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How to get my Application into the Systray?

I won't ot write an application that get's into the systray (where the
clock, etc is). Can anybody help me?
Examples are welcome!

Re:How to get my Application into the Systray?

July 1998

Creating a System Tray Application: A 10-Minute Solution

By Brendan Delumpa

Isn't it funny how coding certain things in Windows that appear as if they
should be easy to implement, ultimately become exercises in "hair pulling"?
It's not so much that the task of coding is that difficult; the information you
need to accomplish it is either hidden behind layers of related, hyperlinked
material (for example, Windows help) or does not exist in the first place
(certain "omissions" in the Delphi technical documentation. Have I been here
before?). Well, such is the case with creating System Tray applications.
Implementation is actually a snap, but getting to the point where you know
enough to implement it is not so straightforward. And when you see the code for
creating a System Tray application, like me, you'll probably smirk. But don't
worry, it's not something that'll make you say, "Duh!" Let's take a look...

There are two distinct things that you need to take care of to successfully
create a System Tray application. The first thing is to "hide" your application
from Windows. While System Tray applications look and act the same as any
Windows program, they can't be switched to using Alt-Tab, nor do they have a
button on the task bar. So we'll take care of that first.

By convention, any window that has a style of WS_EX_TOOLWINDOW is not available
to the task bar, nor are users able to switch to it. At first, you might think
that you would set this style using the CreateParams procedure. Unfortunately,
that procedure will only work on a form. Now let's make a distinction here. The
main form of the application is not the application's window. An application
object has its own window--you can't see it, but it's there just the same. This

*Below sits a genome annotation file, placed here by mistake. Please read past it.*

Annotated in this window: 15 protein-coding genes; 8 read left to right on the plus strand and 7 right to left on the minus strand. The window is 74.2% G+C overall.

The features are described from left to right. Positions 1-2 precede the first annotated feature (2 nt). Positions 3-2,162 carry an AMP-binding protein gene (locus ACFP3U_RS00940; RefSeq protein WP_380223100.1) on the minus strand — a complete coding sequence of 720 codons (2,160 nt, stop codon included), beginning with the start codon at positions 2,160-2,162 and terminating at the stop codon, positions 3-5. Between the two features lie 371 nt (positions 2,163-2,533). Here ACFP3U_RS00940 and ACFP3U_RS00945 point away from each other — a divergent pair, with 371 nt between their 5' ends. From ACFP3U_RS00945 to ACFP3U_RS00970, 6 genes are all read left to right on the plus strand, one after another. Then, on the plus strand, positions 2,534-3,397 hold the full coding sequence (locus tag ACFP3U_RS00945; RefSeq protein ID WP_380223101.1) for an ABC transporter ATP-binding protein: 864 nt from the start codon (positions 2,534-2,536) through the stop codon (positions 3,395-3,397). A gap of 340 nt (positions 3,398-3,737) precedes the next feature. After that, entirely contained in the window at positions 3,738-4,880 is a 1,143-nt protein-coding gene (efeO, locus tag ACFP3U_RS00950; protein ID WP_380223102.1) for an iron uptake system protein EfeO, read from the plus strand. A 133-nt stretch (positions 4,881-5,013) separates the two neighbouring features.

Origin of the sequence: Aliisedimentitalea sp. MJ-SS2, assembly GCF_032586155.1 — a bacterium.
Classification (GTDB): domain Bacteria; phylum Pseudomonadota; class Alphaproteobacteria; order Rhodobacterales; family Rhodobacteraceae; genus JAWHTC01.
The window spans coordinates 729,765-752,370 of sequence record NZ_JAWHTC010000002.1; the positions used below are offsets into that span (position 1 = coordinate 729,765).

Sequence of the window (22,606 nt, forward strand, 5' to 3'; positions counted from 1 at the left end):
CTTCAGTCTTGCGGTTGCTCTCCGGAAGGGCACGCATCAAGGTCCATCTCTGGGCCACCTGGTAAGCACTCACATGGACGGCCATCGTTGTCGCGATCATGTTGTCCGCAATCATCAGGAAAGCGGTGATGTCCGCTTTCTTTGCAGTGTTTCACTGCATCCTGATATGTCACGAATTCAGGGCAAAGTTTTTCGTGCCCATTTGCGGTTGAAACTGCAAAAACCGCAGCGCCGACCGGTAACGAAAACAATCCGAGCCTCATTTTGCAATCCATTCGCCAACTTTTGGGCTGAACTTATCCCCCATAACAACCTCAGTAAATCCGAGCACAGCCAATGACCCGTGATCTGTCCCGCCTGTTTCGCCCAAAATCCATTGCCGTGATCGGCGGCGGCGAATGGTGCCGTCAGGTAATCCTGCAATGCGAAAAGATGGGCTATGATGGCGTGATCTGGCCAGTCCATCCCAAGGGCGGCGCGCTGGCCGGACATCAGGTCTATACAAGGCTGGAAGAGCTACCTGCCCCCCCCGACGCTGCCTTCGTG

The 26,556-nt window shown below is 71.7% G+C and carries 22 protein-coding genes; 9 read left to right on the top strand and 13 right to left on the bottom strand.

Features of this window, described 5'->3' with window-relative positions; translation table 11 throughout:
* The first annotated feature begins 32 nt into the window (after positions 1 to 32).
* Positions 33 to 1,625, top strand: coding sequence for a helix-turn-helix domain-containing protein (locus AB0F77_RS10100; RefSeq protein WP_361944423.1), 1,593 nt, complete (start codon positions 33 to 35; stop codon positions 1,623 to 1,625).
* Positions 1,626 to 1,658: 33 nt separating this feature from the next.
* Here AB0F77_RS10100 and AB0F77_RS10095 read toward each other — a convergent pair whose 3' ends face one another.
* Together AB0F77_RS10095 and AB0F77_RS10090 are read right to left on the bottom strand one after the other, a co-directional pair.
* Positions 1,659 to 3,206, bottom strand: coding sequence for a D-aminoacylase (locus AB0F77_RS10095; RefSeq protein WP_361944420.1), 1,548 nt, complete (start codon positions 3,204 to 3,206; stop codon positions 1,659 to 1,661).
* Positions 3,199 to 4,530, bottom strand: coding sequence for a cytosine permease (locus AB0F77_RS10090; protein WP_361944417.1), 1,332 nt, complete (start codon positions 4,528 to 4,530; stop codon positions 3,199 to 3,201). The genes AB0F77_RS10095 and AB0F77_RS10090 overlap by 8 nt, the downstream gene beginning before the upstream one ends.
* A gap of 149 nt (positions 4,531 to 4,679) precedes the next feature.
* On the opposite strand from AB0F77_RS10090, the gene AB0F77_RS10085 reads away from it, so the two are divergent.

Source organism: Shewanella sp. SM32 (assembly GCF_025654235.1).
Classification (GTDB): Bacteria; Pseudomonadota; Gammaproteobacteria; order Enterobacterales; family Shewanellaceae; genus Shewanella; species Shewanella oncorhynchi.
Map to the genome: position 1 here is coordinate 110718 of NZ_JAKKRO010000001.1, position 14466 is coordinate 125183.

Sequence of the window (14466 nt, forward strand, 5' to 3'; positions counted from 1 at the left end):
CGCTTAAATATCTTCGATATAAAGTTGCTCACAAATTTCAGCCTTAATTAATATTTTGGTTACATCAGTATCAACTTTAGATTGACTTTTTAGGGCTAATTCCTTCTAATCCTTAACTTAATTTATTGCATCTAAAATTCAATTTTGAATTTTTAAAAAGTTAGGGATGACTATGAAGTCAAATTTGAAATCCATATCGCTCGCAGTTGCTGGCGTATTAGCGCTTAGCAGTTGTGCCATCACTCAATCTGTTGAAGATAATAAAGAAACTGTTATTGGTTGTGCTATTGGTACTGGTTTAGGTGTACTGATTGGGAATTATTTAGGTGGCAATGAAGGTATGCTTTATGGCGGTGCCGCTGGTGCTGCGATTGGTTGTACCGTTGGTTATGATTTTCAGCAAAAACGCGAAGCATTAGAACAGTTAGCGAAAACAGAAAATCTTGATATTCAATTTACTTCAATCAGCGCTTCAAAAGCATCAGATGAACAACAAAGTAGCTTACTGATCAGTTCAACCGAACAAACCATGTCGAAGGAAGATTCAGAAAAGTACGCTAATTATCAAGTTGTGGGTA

is the window to which you apply the WS_EX_TOOLWINDOW style. So where do you
put the code? In the project source, of course. So, open up an new project,
then select View|Project Source from the main menu in the IDE. Once there, copy
and paste the following code into the editor window.

program Project1;

  Unit1 in 'Unit1.pas' {Form1},

{$R *.RES}

//Declare a var to retrieve current window information
  ExtendedStyle : Integer;


  //Get the Extended Styles of the Application, by passing its
  //handle to GetWindowLong
  ExtendedStyle := GetWindowLong(Application.Handle, GWL_EXSTYLE);

  //Now, set the Extended Style by doing a bit masking operation.
  //OR in the WS_EX_TOOLWINDOW bit, and AND out the WS_EXAPPWINDOW bit
  //This effectively converts the application from an App Windows to a
  //Tool Window.
  SetWindowLong(Application.Handle, GWL_EXSTYLE, ExtendedStyle OR
                                                 AND NOT WS_EX_APPWINDOW);
  Application.CreateForm(TForm1, Form1);

Now, to actually create the effect of a System Tray application (put our
application into the System Tray itself) is a bit more involved than hiding the
application, but by no means is it a difficult proposition. So what will you
need? First of all you'll need the main form of the application. Once there,
drop a TPopupMenu component on the form. The popup menu will act as the main
interface for performing various actions you'd like to take with your System
Tray application. Take a look at the code below:

{This sets up the application to be a system tray application.
 This is the main form for the application. It has a popup menu
 that will be used to display the main form, or close the application.

 And using the ShellAPI unit, we can then use a couple of calls to display
 the application's icon on the system tray, and make it respond to a